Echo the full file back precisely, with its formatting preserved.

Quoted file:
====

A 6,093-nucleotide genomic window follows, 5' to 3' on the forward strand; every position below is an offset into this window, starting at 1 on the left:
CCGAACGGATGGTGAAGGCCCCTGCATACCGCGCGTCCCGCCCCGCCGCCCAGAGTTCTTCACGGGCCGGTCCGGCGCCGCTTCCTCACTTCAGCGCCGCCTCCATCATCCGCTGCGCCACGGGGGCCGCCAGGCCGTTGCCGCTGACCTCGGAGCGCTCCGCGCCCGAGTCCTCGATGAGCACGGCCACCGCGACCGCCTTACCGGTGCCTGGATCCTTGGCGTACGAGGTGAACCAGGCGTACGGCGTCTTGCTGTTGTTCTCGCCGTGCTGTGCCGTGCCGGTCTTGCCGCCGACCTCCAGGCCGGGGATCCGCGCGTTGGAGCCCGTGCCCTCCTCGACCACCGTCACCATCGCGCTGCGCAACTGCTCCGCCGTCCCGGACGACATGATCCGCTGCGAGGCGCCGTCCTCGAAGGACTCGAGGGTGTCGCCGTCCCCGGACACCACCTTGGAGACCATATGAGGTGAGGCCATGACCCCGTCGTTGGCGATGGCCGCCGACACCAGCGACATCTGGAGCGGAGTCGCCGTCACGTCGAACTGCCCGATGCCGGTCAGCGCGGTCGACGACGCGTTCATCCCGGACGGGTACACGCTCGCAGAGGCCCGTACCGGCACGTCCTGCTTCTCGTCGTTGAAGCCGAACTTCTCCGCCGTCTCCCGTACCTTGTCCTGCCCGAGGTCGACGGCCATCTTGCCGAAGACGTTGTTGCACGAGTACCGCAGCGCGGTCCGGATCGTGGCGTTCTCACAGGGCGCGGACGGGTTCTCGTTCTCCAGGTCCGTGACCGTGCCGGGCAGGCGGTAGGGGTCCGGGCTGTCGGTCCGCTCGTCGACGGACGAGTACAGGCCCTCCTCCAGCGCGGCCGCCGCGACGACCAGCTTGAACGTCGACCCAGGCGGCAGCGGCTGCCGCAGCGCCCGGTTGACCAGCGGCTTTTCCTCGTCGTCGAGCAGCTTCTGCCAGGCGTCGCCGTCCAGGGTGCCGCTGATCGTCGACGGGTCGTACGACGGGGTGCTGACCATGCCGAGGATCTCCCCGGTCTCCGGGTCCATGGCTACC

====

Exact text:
A 6,093-nucleotide genomic window follows, 5' to 3' on the forward strand; every position below is an offset into this window, starting at 1 on the left:
CCGAACGGATGGTGAAGGCCCCTGCATACCGCGCGTCCCGCCCCGCCGCCCAGAGTTCTTCACGGGCCGGTCCGGCGCCGCTTCCTCACTTCAGCGCCGCCTCCATCATCCGCTGCGCCACGGGGGCCGCCAGGCCGTTGCCGCTGACCTCGGAGCGCTCCGCGCCCGAGTCCTCGATGAGCACGGCCACCGCGACCGCCTTACCGGTGCCTGGATCCTTGGCGTACGAGGTGAACCAGGCGTACGGCGTCTTGCTGTTGTTCTCGCCGTGCTGTGCCGTGCCGGTCTTGCCGCCGACCTCCAGGCCGGGGATCCGCGCGTTGGAGCCCGTGCCCTCCTCGACCACCGTCACCATCGCGCTGCGCAACTGCTCCGCCGTCCCGGACGACATGATCCGCTGCGAGGCGCCGTCCTCGAAGGACTCGAGGGTGTCGCCGTCCCCGGACACCACCTTGGAGACCATATGAGGTGAGGCCATGACCCCGTCGTTGGCGATGGCCGCCGACACCAGCGACATCTGGAGCGGAGTCGCCGTCACGTCGAACTGCCCGATGCCGGTCAGCGCGGTCGACGACGCGTTCATCCCGGACGGGTACACGCTCGCAGAGGCCCGTACCGGCACGTCCTGCTTCTCGTCGTTGAAGCCGAACTTCTCCGCCGTCTCCCGTACCTTGTCCTGCCCGAGGTCGACGGCCATCTTGCCGAAGACGTTGTTGCACGAGTACCGCAGCGCGGTCCGGATCGTGGCGTTCTCACAGGGCGCGGACGGGTTCTCGTTCTCCAGGTCCGTGACCGTGCCGGGCAGGCGGTAGGGGTCCGGGCTGTCGGTCCGCTCGTCGACGGACGAGTACAGGCCCTCCTCCAGCGCGGCCGCCGCGACGACCAGCTTGAACGTCGACCCAGGCGGCAGCGGCTGCCGCAGCGCCCGGTTGACCAGCGGCTTTTCCTCGTCGTCGAGCAGCTTCTGCCAGGCGTCGCCGTCCAGGGTGCCGCTGATCGTCGACGGGTCGTACGACGGGGTGCTGACCATGCCGAGGATCTCCCCGGTCTCCGGGTCCATGGCTACC